Every Icon starts from the fact that the Macintosh screen icon is based on a 32 by 32 grid. It is therefore feasible to generate every possible black and white icon by systematically counting through and displaying every combination of black and white elements of the grid. Every Icon attempts to do exactly that. The work is an icon generator. The problem is that if the process of icon generation begins with insertion of black squares in the upper left corner of the matrix, it will take an unthinkably long time—on the fastest super computer—to reach even one recognizable icon. Every Icon will not get beyond the first line for at least a year: 15/16ths of the tiny icon will remain white into the lifetimes of our great grandchildren. The length of time required to reach the lower rows of the grid is on the order of the age of the universe, Simon assures me.
Every Icon is an artwork distributed as a computer desktop ornament. As an artist, Simon fulfills the role of the native craftsman, providing trophies for the cyberspace explorer to display as evidence of travel in exotic virtual territories. Every Icon is a subtle, ironic work. Built on an apparently elementary concept, it opens a window into the cosmic and unthinkably vast. (I have discussed these implications on the web in “Elastic Language: How Not to Talk About Technology,” Mediorama, June 1998.)
In this context, the question is whether a grid of black and white squares qualifies as a digital image. No image of Every Icon is comprised of numbers, either as material ‘numerals,’ or in the stricter sense of non-material number types. The argument in favor of classifying the images as digital is that they are isomorphic representations of a comprehensible algorithm. However, if this is what makes the image digital, it is precisely what interferes with its description as visual. Suppose the images shown on this page were not generated by an algorithm, but drawn by hand on paper. They would have the same visual qualities, though their mathematical basis, their ‘digitalness,’ would be lost. If the identity of an image is in its visual qualities, not the processes by which it is formed, the images of Every Icon are no more digital than the Sistine Chapel ceiling.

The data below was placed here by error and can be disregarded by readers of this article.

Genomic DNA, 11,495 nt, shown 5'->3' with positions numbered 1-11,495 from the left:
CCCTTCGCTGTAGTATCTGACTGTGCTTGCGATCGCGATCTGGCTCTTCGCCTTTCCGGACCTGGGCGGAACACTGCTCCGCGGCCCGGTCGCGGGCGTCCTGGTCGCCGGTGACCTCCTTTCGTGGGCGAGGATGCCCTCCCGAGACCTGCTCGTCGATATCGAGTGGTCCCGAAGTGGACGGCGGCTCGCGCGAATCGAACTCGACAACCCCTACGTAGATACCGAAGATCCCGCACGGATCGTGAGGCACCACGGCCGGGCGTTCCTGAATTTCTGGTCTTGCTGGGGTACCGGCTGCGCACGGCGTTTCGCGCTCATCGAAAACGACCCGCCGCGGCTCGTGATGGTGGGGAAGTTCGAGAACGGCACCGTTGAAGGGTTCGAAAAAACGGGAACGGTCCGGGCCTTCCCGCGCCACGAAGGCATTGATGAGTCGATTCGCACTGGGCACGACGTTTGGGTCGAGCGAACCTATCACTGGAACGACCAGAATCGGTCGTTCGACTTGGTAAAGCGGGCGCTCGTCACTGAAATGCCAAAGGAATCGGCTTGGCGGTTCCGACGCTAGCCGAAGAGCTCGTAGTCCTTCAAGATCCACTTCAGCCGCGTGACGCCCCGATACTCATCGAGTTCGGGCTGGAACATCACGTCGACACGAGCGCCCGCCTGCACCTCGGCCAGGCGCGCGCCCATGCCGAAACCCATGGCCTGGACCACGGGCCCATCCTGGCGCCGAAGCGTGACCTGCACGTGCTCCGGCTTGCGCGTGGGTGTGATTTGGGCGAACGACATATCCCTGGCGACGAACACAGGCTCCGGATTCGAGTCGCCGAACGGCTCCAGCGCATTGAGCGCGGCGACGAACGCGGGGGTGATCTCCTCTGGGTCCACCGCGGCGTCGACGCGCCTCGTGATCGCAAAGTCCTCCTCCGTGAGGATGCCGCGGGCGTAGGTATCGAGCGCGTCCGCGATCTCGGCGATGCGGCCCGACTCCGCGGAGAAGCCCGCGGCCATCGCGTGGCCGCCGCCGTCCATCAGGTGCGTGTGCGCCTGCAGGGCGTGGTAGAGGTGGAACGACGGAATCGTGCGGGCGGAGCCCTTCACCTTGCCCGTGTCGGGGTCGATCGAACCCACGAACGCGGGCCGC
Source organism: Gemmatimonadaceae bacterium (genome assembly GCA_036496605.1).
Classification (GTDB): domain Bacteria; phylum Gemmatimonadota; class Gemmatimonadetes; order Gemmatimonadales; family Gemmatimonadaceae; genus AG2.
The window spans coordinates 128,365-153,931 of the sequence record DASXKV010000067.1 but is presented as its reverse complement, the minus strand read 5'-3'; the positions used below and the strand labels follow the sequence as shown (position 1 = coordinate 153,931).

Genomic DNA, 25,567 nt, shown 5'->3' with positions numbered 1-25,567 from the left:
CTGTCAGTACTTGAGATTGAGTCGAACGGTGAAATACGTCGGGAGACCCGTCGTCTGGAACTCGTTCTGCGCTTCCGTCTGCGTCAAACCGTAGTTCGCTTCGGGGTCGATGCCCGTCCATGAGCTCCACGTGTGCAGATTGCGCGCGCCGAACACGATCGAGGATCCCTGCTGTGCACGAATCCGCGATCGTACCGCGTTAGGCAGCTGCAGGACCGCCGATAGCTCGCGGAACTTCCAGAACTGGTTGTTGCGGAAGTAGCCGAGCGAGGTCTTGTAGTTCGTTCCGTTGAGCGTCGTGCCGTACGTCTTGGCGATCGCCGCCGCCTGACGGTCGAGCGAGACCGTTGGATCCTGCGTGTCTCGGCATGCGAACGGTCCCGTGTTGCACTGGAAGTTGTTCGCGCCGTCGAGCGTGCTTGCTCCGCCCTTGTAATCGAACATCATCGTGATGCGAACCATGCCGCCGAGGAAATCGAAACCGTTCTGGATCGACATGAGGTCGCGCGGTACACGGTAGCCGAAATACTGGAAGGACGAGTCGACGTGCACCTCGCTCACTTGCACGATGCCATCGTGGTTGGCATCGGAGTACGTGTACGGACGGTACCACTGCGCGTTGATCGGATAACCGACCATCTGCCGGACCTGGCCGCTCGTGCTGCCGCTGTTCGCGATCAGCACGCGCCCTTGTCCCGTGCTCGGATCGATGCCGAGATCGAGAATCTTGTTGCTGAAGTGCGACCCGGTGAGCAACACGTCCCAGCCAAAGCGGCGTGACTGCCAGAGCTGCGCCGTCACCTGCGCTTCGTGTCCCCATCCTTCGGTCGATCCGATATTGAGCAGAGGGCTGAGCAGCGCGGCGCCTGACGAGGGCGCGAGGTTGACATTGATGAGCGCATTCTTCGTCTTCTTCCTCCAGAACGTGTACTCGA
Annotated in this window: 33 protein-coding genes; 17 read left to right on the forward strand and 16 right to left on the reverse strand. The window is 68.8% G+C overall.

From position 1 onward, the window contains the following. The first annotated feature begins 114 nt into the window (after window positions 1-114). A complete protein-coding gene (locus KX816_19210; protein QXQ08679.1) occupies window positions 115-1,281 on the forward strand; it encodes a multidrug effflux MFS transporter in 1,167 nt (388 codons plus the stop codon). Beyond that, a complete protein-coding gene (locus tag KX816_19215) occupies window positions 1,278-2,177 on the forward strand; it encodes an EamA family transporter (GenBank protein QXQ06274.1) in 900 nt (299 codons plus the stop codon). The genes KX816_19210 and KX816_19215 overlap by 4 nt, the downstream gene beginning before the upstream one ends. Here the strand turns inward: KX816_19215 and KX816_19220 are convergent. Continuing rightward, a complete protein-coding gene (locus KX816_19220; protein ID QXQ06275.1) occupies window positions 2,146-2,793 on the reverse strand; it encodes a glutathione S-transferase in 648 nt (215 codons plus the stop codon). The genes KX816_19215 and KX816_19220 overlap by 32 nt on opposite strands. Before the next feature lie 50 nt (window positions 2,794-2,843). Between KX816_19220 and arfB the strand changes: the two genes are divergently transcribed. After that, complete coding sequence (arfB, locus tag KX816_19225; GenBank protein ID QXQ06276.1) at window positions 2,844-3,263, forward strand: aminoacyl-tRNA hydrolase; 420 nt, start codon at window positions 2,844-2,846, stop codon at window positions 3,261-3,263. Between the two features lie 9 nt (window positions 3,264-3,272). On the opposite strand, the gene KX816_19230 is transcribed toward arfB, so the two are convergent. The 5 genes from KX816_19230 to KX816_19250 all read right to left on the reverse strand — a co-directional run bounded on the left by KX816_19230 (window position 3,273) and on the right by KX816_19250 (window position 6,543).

This can lead us in one of two directions. Either we reject, as a category error, the very idea of a digital image. In this case we would criticize the widespread use of the expression as slipshod and imprecise, if not nonsensical. But the notion of theorist as linguistic cop is outdated and irrelevant. It is more salient to describe and try to understand ‘the world as we find it’ than to make utopian demands. The algorithmic basis of Every Icon is integral to the images it generates. These images can only be understood if seen as the end result of a process. When we accept this, the notion of the image as fundamentally visual begins to erode. How an image is generated becomes an aspect of its identity.
What would be a feature common to all digital images? They can originate in almost any kind of visual object, from a photograph to a painting to an image editing application. And the methods computers use to store images are diverse, since any number of different algorithms for image encoding is in everyday use.